“My father’s family was propelled into a life they didn’t wish for and had no control over. With the help of the Holocaust Center for Humanity, my father’s oral and written testimonies and his school certificates, I was able to trace my family throughout the war. My father’s school certificates became important historical documents to unravel my family’s route as dictated by the communist regime.”
With primary sources, maps and her father’s video testimony, Michal brings life to her family history.
Bertie was born in Amsterdam, Holland in April of 1936. In January 1943, Bertie and her mother were ordered out of their home and transported to a theater that was being used as a temporary jail. Imprisoned and waiting for transport elsewhere, her mother made a phone call to Bertie’s father (they were divorced) to ask if he could help get Bertie out of jail. Through networking, her father was able to obtain help. One evening when Bertie was walking with other children in front of the theatre, she was abducted by someone from the Dutch Underground. The next morning Bertie was picked up by her non-Jewish stepmother who risked her life to take Bertie to her sister’s family in the Eastern Netherlands. She was “hidden” in their home for almost two and a half years. During that time, Bertie was not allowed to move outside of the confines of the house and hid every time company came to visit. Finally, in early April 1945, the town Bertie was living in was liberated by Canadian forces. After liberation, she returned to Amsterdam in the late spring and entered school for the first time as a fourth grader.
During the war, Bertie’s mother was sent to Westerbork (a transit camp in the eastern part of the Netherlands), and then to Vught and Theresienstadt concentration camps. Her mother survived the camps and also returned to Amsterdam in the summer of 1945.
Bertie’s father was hidden for several years in an attic room of a house in a city in the center part of the Netherlands. He was liberated by American Forces in September 1944. He was an attorney, spoke English very well, and thus served as a liaison between the American Army and the Dutch Government. Bertie finished high school and college in Holland. In 1959, she and her husband immigrated to the United States. A year later, they moved to Seattle.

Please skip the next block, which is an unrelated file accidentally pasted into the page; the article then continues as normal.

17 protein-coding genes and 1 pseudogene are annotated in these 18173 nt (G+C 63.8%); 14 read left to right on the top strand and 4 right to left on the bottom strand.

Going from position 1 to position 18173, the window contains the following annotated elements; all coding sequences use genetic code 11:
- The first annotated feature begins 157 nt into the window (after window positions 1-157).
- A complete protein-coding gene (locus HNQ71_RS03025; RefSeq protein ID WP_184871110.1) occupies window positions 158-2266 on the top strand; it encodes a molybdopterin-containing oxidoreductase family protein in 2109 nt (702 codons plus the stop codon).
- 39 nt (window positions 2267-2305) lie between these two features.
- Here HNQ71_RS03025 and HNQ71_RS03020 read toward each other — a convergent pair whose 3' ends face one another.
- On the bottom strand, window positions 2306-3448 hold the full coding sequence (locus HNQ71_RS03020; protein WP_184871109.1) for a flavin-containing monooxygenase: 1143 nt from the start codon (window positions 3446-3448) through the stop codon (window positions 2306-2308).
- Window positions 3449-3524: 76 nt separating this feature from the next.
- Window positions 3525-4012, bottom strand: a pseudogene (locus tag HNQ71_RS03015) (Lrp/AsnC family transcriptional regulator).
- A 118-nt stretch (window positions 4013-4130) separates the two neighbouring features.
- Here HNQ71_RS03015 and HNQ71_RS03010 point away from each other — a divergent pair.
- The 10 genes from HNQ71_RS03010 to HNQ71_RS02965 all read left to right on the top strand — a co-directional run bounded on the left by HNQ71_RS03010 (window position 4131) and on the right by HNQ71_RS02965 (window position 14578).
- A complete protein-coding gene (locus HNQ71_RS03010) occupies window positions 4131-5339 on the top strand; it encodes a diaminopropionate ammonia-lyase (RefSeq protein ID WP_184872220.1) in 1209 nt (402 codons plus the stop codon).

Harriet Mendels was born in the Netherlands to a large Jewish family that was assimilated into Dutch society. Harriet and her brother spent their childhood in the seaside town of Scheveningen, Holland.
Her grandfather Pierre, a journalist, traveled through Germany for business in the late 1930s and witnessed the rise and adoption of Nazism along with its antisemitic propaganda. He warned his daughter and son-in-law of the impending danger, urging them to leave Holland while there was still time. Reluctantly, they decided to follow his advice.
The Mendels family – Harriet and her parents, brother, and two aunts – were able to get exit visas from Holland. They also contacted a distant relative in the United States who provided an affidavit of sponsorship for the family. They left Holland and arrived in Hoboken, New Jersey, in May 1939.
Harriet grew up in New York, learning English and adjusting to a new life far from her home country. She was always aware that she was Jewish and occasionally encountered antisemitism in the United States.
Harriet is a mother and grandmother and has been a teacher, activist, local politician, and author. In 2018, aware of rising Holocaust denial, she decided to tell her story, and worked with the Holocaust Center to research her family history more in depth to become a member of the Center’s Speakers Bureau.